The passing of Dr Karl Barth at the age of 82 is an event that calls for comment.
As a man, there is only one adjective to apply to him and that is ‘great’. Everything about him was big. He clearly had a first-class intellect. Nothing else could account for his acute criticism of various theological outlooks and his own massive Church Dogmatics. He was said by those who knew him to be a ‘great character’. But his greatness was seen supremely in his heroic stand against Hitler and Nazism as expressed in the Barmen Declarations which led to his expulsion from Germany.
There is no question also but that he stood out above all others as a theological giant in this century. No name has been quoted more freely not only in Protestant circles but also among Roman Catholics.
He first became known in the early twenties and in this country in 1927 with the publication of a translation of one of his books under the title of The Word of God and the Word of Man. This was followed in a few years by the English translation of the second edition of his commentary on the Epistle to the Romans. Others followed in rapid succession such as Credo and then his great work on dogmatics in many volumes.
The great question is – What has all this meant from the evangelical standpoint? The answer is quite simple – practically nothing! At first many evangelicals of reformed persuasion felt that Barth was a great new ally. His attacks on Liberalism and Modernism were devastating, and he appeared to be reasserting the old Calvinistic position. But alas, it was only a matter of appearance.
To start with he accepted a radical criticism of the Bible, particularly the Old Testament. His view of revelation was clearly not that of the Reformers. He denied propositional revelation, and his view of the historicity of the foundational facts of the Christian faith expressed itself in his strange division of history into ‘holy’ and ‘secular’.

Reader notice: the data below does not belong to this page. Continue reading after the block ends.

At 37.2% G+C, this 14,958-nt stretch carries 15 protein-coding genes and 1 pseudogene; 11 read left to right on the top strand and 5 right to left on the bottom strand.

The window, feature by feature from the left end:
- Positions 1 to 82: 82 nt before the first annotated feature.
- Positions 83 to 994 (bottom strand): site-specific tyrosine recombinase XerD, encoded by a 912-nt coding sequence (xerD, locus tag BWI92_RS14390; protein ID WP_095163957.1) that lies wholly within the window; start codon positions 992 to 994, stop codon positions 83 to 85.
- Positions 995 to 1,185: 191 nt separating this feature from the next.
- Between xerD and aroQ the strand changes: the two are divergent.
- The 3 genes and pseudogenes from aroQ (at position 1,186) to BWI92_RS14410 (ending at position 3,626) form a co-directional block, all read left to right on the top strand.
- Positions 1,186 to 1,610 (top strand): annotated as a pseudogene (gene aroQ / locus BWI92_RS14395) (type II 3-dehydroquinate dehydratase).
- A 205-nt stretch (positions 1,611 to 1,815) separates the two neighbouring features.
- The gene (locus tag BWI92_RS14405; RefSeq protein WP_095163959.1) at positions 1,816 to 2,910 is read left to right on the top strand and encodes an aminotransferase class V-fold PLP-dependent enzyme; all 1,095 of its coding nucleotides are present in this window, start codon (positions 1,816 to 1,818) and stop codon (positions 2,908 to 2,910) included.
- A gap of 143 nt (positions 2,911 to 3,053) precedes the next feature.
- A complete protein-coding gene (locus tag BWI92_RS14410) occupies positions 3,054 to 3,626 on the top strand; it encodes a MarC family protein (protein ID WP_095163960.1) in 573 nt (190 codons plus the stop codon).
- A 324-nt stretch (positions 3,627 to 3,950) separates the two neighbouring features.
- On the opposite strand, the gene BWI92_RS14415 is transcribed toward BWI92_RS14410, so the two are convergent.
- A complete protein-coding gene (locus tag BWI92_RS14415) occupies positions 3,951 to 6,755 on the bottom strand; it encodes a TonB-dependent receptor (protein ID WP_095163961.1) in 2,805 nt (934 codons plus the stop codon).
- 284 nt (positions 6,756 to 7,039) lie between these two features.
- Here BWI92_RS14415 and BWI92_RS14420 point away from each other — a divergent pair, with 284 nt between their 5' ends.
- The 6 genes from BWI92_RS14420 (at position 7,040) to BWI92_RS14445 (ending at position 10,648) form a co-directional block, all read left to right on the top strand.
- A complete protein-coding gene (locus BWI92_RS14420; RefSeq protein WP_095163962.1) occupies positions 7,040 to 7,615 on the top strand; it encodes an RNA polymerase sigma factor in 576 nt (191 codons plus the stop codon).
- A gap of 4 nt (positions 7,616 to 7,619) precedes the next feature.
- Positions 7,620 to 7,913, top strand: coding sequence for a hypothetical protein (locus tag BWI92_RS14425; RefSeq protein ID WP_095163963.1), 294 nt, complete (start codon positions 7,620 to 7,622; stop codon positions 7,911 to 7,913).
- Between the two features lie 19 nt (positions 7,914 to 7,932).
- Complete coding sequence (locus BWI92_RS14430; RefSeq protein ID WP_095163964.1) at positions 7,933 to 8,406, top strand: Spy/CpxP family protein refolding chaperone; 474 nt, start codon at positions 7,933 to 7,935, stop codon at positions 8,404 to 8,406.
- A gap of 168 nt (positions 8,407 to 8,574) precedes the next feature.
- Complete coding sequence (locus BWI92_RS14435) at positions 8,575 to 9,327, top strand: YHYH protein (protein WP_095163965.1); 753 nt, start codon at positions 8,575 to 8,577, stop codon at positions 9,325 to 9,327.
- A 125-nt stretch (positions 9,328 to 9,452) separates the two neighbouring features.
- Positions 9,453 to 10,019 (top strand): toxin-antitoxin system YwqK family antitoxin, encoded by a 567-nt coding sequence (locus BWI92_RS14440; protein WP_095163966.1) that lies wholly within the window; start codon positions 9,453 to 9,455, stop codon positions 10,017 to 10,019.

‘By their fruits ye shall know them’ and when this canon of judgement is applied to Barth and his works it is clear that the result has been entirely negative from the evangelical standpoint.
Though his works and influence have been in existence for 50 years, he has brought no revival to the church. This is not surprising as his approach, in spite of his denials, is essentially philosophical. His style was involved and difficult and while for a time he produced a crop of intellectual preachers, who were always preaching about ‘the Word’, it soon became clear that they were not preaching the Word itself.
By now his influence from the continent has been eclipsed by that of more radical thinkers.
Barth never had much influence in England, his whole approach being alien to the English type of thinking. In Scotland he had a much greater following and succeeded in turning into Barthians a number of younger men who had been prominent in evangelical circles.
His keenest students at the present time seem to be Roman Catholic theologians, especially those of the liberal school that is accepting more and more the Higher Critical view of the Bible, and is at the same time anxious to interpret the pronouncements of the Council of Trent in a Protestant direction.
It may well be that his greatest achievement will be to provide a bridge between a modified (but not truly reformed) Roman Catholicism and a degenerate Protestantism, which often does not know what it believes.
As a negative critic of the old Modernism he was superb, but because he tried to bend the Scriptures and their message to his philosophical system and failed to become ‘a fool for Christ’s sake’ in the Pauline sense, and to submit himself to that ‘simplicity which is in Christ Jesus’, his positive contribution to the cause of the Gospel was virtually nil. It is because of this that his name should never be coupled with those of Luther and Calvin. What a difference there is between causing a stir, or even a flutter, in the theological dovecotes, and being used of God to produce a reformation and a re-awakening!
All honour to a great man . . . but!